The Federal Reserve on Wednesday raised benchmark interest rates by another three-quarters of a percentage point and indicated it will keep hiking well above the current level.
In its quest to bring down inflation running near its highest levels since the early 1980s, the central bank took its federal funds rate up to a range of 3%-3.25%, the highest it has been since early 2008 following the third consecutive 0.75 percentage point move.
The increases that started in March and from a point of near-zero mark the most aggressive Fed tightening since it started using the overnight funds rate as its principal policy tool in 1990. The only comparison was in 1994, when the Fed hiked a total of 2.25 percentage points; it would begin cutting rates by July of the following year.
Along with the massive rate increases, Fed officials signaled the intention of continuing to hike until the funds level hits a “terminal rate,” or end point of 4.6% in 2023.
The “dot plot” of individual members’ expectations doesn’t point to rate cuts until 2024. Fed Chairman Jerome Powell and his colleagues have emphasized in recent weeks the unlikelihood that rate cuts will happen next year, as the market had been pricing.
Federal Open Market Committee members indicate they expect the rate hikes to have consequences. The funds rate on its face addresses the rates that banks charge each other for overnight lending, but it bleeds through to many consumer adjustable-rate debt instruments, such as home equity loans, credit cards and auto financing.
In their quarterly updates of estimates for rates and economic data, officials coalesced around expectations for the unemployment rate to rise to 4.4% by next year from its current 3.7%. Increases of that magnitude often are accompanied by recessions.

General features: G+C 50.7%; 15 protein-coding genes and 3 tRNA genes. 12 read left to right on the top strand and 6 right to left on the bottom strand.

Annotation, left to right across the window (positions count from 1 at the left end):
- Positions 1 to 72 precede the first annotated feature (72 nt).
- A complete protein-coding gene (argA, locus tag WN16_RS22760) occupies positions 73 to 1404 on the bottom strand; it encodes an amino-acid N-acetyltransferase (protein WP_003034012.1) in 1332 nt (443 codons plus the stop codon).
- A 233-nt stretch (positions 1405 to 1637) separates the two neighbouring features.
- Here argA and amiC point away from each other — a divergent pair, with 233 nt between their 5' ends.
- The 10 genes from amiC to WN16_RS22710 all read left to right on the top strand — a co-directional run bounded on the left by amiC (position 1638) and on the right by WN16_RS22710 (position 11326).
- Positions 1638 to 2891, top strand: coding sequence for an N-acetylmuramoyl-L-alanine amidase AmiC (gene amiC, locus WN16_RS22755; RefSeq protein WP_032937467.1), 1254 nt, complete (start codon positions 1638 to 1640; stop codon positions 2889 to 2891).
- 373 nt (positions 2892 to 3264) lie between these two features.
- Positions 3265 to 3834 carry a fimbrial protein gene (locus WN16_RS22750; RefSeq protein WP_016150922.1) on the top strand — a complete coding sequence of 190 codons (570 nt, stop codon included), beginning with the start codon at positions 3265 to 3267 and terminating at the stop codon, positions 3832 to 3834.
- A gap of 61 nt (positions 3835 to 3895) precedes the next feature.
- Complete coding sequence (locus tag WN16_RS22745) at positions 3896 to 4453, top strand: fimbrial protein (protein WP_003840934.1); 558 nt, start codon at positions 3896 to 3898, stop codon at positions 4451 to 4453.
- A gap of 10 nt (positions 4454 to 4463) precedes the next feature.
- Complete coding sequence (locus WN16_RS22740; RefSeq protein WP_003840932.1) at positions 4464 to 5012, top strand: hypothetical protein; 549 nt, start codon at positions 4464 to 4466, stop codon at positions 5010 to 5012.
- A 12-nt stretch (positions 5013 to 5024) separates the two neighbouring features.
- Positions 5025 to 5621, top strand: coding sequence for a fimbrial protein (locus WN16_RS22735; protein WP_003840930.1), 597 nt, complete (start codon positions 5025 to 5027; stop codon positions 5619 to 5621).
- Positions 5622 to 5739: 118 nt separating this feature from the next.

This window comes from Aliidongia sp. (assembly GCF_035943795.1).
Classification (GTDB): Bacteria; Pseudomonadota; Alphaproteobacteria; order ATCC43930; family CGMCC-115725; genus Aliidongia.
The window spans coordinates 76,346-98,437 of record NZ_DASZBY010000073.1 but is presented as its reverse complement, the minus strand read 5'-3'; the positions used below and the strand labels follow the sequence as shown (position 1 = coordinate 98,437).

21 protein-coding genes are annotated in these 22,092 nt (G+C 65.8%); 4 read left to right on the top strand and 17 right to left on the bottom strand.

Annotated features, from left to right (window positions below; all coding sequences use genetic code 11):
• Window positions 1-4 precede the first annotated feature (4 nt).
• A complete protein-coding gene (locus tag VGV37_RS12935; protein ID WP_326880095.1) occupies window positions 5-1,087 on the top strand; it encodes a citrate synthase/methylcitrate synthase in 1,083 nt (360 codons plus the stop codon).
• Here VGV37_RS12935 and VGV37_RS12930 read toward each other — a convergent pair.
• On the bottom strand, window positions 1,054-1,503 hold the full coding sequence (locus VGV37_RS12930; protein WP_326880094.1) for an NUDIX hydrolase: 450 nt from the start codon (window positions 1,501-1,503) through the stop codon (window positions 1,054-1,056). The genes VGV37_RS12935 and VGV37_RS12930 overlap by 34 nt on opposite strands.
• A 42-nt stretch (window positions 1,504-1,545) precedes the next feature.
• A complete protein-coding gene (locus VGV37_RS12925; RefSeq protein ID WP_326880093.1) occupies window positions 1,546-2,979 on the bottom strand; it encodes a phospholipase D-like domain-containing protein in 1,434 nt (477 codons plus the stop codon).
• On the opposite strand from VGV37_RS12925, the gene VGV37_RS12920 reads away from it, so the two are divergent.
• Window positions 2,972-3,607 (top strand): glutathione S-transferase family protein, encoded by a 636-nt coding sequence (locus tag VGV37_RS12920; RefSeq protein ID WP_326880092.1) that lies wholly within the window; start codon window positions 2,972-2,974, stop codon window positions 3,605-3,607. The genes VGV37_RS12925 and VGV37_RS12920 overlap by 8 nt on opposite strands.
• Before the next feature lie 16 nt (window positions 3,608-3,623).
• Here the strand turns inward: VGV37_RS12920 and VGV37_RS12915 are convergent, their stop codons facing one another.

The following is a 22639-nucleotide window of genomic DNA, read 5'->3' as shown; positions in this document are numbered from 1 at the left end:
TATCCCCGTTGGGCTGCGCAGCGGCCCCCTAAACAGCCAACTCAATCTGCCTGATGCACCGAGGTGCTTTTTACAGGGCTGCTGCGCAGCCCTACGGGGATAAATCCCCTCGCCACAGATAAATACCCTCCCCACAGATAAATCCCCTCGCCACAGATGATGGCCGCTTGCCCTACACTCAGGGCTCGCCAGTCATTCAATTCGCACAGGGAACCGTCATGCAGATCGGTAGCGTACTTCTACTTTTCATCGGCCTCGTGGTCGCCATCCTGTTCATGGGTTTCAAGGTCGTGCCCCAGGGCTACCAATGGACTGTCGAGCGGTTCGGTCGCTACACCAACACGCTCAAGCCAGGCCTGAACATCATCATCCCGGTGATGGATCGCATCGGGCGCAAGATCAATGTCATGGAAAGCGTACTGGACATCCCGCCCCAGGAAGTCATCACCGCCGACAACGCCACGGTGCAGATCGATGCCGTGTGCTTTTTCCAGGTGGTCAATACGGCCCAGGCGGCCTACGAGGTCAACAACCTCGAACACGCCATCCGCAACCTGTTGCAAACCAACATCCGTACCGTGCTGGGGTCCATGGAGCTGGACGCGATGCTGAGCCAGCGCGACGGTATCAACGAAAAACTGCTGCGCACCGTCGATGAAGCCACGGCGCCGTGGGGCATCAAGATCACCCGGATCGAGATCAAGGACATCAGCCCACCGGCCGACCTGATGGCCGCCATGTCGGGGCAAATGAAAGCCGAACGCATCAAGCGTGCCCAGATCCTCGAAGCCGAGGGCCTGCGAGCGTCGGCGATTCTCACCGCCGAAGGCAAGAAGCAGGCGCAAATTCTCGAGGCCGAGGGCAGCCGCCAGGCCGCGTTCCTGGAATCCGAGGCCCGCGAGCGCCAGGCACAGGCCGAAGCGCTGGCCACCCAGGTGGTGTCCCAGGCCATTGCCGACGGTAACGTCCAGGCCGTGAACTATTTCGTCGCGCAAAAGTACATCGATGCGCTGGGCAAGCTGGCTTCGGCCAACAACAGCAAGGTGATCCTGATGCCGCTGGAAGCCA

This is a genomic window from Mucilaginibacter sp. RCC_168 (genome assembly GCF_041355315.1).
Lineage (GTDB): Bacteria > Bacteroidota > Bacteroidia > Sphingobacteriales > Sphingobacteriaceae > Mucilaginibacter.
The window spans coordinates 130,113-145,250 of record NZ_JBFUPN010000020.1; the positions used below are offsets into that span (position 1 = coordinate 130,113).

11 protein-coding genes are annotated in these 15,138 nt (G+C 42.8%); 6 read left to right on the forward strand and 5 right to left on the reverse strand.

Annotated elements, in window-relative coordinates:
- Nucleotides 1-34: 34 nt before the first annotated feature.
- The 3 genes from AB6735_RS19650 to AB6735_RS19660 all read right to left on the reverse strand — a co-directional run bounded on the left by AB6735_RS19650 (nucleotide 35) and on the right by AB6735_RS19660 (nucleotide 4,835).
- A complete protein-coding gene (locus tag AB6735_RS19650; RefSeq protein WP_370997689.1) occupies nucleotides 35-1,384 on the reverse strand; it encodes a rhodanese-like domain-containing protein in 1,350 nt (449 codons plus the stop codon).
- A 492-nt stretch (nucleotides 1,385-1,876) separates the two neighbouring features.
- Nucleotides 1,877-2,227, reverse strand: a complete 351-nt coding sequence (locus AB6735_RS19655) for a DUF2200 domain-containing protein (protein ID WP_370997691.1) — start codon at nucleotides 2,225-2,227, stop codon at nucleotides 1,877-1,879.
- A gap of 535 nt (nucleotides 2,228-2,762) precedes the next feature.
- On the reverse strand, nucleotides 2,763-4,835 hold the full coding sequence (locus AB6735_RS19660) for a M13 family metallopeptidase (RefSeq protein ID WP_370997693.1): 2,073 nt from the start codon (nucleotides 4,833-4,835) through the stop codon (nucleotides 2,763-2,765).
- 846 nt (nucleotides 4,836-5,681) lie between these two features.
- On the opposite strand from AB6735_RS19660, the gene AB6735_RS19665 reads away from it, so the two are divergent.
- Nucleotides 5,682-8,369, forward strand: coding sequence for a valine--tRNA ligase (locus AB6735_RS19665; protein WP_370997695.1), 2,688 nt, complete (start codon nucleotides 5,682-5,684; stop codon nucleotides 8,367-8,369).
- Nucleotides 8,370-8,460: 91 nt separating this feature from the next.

Along with that, they see GDP growth slowing to 0.2% for 2022, rising slightly in the following years to a longer-term rate of just 1.8%. The revised forecast is a sharp cut from the 1.7% estimate in June and comes following two consecutive quarters of negative growth, a commonly accepted definition of recession.
The hikes also come with the hopes that headline inflation will drift down to 5.4% this year, as measured by the Fed’s preferred personal consumption expenditures price index, which last showed inflation at 6.3% in August. The summary of economic projections then sees inflation falling back to the Fed’s 2% goal by 2025.
Core inflation excluding food and energy is expected to decline to 4.5% this year, little changed from the current 4.6% level, before ultimately falling to 2.1% by 2025. (The PCE reading has been running well below the consumer price index.)
The reduction in economic growth came even though the FOMC’s statement massaged language that in July described spending and production as having “softened.” This meeting’s statement noted that “Recent indicators point to modest growth in spending and production.” Those were the only changes in a statement that received unanimous approval.
Otherwise, the statement continued to describe job gains as “robust” and noted that “inflation remains elevated.” The statement also noted again that “ongoing increases in the target rate will be appropriate.”
The dot plot showed virtually all members on board with the higher rates in the near term, though there were some variations in subsequent years. Six of the 19 “dots” were in favor of taking rates to a 4.75%-5% range next year, but the central tendency was to 4.6%, which would put rates in the 4.5%-4.75% area. The Fed targets its fund rate in quarter-point ranges.
The chart indicated as many as three rate cuts in 2024 and four more in 2025, to take the longer-run funds rate down to a median outlook of 2.9%.
Markets have been bracing for a more aggressive Fed.
Traders had fully priced in the 0.75 percentage point move and even had assigned an 18% chance of a full percentage point move, according to CME Group data. Futures contracts just prior to Wednesday’s meeting implied a 4.545% funds rate by April 2023.
The moves come amid stubbornly high inflation that Powell and his colleagues spent much of last year dismissing as “transitory.” Officials relented in March of this year, with a quarter-point hike that was the first increase since taking rates to zero in the early days of the Covid pandemic.
Along with the rate increases, the Fed has been reducing the amount of bond holdings it has accumulated over the years. September marked the beginning of full-speed “quantitative tightening,” as it is known in markets, with up to $95 billion a month in proceeds from maturing bonds being allowed to roll off the Fed’s $8.9 trillion balance sheet.